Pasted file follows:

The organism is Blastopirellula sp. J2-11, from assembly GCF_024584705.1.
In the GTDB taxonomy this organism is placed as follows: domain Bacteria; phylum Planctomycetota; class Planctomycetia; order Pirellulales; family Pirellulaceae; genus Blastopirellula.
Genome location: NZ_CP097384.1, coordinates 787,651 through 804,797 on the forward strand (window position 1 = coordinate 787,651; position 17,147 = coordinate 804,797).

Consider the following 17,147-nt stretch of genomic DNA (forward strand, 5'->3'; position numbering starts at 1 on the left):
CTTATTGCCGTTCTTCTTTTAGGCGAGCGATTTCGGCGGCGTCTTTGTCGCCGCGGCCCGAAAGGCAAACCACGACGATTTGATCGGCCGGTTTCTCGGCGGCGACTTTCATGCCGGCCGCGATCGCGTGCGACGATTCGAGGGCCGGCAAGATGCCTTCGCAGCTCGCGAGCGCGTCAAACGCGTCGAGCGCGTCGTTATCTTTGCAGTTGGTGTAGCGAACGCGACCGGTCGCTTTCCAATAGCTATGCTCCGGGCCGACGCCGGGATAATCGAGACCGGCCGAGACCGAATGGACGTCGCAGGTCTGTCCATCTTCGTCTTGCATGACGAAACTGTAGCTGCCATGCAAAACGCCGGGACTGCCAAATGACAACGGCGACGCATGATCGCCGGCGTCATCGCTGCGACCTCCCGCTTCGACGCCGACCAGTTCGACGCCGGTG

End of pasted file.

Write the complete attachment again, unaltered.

The organism is Blastopirellula sp. J2-11, from assembly GCF_024584705.1.
In the GTDB taxonomy this organism is placed as follows: domain Bacteria; phylum Planctomycetota; class Planctomycetia; order Pirellulales; family Pirellulaceae; genus Blastopirellula.
Genome location: NZ_CP097384.1, coordinates 787,651 through 804,797 on the forward strand (window position 1 = coordinate 787,651; position 17,147 = coordinate 804,797).

Consider the following 17,147-nt stretch of genomic DNA (forward strand, 5'->3'; position numbering starts at 1 on the left):
CTTATTGCCGTTCTTCTTTTAGGCGAGCGATTTCGGCGGCGTCTTTGTCGCCGCGGCCCGAAAGGCAAACCACGACGATTTGATCGGCCGGTTTCTCGGCGGCGACTTTCATGCCGGCCGCGATCGCGTGCGACGATTCGAGGGCCGGCAAGATGCCTTCGCAGCTCGCGAGCGCGTCAAACGCGTCGAGCGCGTCGTTATCTTTGCAGTTGGTGTAGCGAACGCGACCGGTCGCTTTCCAATAGCTATGCTCCGGGCCGACGCCGGGATAATCGAGACCGGCCGAGACCGAATGGACGTCGCAGGTCTGTCCATCTTCGTCTTGCATGACGAAACTGTAGCTGCCATGCAAAACGCCGGGACTGCCAAATGACAACGGCGACGCATGATCGCCGGCGTCATCGCTGCGACCTCCCGCTTCGACGCCGACCAGTTCGACGCCGGTG